The casinos are coming to Singapore. And in the ST today, journalist M Nirmala wrote about how the CID is gearing up to make sure that the casinos stay relatively crime-free.
May 27, 2005
CID gears up to keep casinos crime-free. One new unit to regulate casinos, another will tackle loan sharks
By M. Nirmala
EVEN before the first building stone is laid for any casino here, regulators are gearing up for the challenge in a big way.
The Criminal Investigations Department (CID) will set up two new units specially targeted at busting casino-related crimes, Home Affairs Minister Wong Kan Seng told The Straits Times in an interview.
I was particularly interested in the part about the loan sharks. Here's more of what Nirmala wrote:
Mr Wong served notice that the police will be tough on all those involved in the loan shark business, from the 'runner' to the boss.
'Now we are going to target every level of the chain, from the runner all the way to the top man,' he said.
'So a person may claim that he is an innocent person because he was forced into becoming a loan shark runner. Well, he will be considered to be involved in illegal moneylending activities because he is now abetting an offence. And if he harasses people and he is arrested, he will be dealt with according to the law.'
The more senior the person is in the syndicate, the more culpable he is, and the heavier will be the penalty, he added. In fact, the government won't hesitate to use the toughest laws at loan sharks.
So the government will be getting very tough on loan sharks. But wait, there's more:
Said Mr Wong: 'If necessary, we will even use the criminal law temporary provision, as we've done for drug syndicates and gangsters.'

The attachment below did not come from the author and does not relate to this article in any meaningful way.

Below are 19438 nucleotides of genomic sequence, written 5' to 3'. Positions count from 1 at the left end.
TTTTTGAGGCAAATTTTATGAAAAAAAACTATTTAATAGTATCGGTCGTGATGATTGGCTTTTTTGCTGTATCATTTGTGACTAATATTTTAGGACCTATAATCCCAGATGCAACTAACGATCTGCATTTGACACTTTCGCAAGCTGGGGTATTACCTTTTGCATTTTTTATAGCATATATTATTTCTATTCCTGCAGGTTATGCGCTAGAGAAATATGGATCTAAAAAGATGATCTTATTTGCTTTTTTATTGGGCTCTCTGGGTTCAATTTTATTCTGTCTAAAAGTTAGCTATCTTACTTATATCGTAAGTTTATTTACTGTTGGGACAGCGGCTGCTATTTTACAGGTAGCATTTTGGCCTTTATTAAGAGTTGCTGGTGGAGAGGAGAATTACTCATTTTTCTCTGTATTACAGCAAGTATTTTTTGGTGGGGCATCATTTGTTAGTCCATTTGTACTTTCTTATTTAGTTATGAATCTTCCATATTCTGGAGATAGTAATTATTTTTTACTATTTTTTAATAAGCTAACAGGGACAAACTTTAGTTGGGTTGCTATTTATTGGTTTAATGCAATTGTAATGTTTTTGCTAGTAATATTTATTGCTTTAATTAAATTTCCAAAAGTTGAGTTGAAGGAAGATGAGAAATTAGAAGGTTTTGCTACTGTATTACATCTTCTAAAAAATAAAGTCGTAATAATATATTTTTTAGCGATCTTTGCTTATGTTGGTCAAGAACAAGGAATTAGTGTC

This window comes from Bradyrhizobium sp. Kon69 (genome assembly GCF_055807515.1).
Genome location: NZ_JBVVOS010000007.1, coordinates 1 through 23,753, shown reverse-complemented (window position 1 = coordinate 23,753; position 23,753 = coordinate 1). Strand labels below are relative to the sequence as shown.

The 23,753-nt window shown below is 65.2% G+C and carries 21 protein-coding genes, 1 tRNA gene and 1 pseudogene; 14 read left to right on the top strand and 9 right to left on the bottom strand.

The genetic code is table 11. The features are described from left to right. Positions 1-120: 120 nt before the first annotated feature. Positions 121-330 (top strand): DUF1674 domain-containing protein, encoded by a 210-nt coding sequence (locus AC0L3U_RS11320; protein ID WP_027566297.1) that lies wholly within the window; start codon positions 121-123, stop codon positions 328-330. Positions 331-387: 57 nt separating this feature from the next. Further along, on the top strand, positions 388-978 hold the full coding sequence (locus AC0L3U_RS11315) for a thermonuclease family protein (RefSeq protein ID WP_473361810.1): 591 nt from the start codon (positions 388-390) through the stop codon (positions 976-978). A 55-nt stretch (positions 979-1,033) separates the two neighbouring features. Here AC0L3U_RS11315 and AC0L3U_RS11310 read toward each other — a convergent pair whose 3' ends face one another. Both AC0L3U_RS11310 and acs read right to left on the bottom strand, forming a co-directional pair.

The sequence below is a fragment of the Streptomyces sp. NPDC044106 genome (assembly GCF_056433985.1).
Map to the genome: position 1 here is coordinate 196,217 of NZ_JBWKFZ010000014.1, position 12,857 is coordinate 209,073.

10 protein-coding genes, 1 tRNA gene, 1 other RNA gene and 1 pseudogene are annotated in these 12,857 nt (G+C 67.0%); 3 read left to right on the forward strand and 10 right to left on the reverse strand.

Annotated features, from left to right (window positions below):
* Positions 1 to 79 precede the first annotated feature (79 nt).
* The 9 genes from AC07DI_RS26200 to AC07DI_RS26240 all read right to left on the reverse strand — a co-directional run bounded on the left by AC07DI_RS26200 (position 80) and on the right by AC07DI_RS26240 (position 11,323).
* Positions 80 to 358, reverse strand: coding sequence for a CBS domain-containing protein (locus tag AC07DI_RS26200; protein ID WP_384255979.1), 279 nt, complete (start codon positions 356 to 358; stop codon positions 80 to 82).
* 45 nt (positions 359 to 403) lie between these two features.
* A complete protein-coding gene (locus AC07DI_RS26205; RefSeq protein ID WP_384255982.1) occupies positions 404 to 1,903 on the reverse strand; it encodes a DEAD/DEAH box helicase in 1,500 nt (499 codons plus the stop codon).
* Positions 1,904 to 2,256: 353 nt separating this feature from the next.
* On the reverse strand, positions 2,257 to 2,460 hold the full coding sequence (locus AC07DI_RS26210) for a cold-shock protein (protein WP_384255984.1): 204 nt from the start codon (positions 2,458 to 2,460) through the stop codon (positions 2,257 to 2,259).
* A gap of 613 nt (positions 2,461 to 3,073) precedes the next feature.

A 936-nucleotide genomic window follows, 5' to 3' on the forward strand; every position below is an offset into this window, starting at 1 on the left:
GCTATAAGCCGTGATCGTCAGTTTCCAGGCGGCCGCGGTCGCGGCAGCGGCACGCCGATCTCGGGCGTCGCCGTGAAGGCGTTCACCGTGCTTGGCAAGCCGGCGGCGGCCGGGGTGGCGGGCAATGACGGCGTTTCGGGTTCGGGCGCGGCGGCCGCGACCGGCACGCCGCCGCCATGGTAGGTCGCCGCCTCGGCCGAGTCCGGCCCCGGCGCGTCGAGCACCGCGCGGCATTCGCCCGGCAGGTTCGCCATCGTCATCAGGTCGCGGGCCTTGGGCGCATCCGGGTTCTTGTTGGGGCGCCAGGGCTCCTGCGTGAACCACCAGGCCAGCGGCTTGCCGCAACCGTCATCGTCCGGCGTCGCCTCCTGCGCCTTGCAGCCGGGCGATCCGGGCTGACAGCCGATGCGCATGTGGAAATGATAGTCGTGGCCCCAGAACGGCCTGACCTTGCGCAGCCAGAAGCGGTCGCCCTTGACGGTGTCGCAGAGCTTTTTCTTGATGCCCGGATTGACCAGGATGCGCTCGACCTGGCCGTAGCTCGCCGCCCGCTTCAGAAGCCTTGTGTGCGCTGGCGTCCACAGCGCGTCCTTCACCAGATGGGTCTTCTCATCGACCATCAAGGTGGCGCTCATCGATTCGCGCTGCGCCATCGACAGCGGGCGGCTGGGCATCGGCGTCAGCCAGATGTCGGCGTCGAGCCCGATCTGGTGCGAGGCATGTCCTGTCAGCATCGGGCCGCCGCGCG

This law has helped nail masterminds and syndicate leaders. When victims or accomplices refuse to testify in court, the law allows for their statements, oral or written, to be used against such offenders. It is used in hearings held by advisory committees which make recommendations to the President on all detention orders.
In case you didn't know it, our friend Wong Kan Seng was referring to the Criminal Law (Temporary Provisions) Act, Chapter 67 of Singapore. This is one of those laws that throw up a rash of human rights issues.
Traditionally, the CLTPA has been used on secret society members. Essentially, if a bunch of government officials (such as the Minister, his advisory committee and the President) think:
(a) that you're associated with "activities of a criminal nature"; and
(b) that it's a good idea to detain you in the "interests of public safety, peace and good order",
then they can make an order to get the police to detain you.
They don't need to prove that you were really associated with criminal activities. They don't need to charge you with any offence. They don't need to go to court and show any evidence of any actual offence.
Yep, this is another version of "detention without trial" (the other version being the one under the Internal Security Act). And I think that smart loan sharks should stay far, far away from Sentosa.
Which led me to my next interesting thought. In the absence of loan sharks, where will gambling Singaporeans turn to next, for money?
In the past three or four years, banks in Singapore have been aggressively promoting a new type of product. It's called the personal line of credit. Essentially you get to borrow up to two times your monthly salary. No questions asked. (You pay interest, of course). You get some nifty features like a chequebook and access to the funds via ATM.
I've often suspected that the banks are not making much money from these personal lines of credit. I've had the feeling that most of the credit-line customers are like me. I sign up to collect the attractive free gift, but I never actually use the line. Annual fees are waived for the first year. Immediately after a year, I terminate the line, then sign up again to collect another free gift.
Right now, many Singaporeans just don't have a real use for personal lines of credit. See for example what Mr Brown has to say on the topic.
However, when the casinos arrive and the loan sharks get locked away, it may well be the banks which celebrate most exuberantly. Addicted Singaporeans will surely borrow. They can even borrow to pay the $100 casino entry fee. Remember - no questions asked. That's a basic characteristic of personal credit lines.
And with the serious competition - loan sharks - locked away in jail, it's the banks which will enjoy this exciting spin-off from our wonderful integrated resorts.
Some examples of personal lines of credit available in the Singapore market:
OCBC Prestige Credit
Standard Chartered Personal Credit
HSBC Personal Line of Credit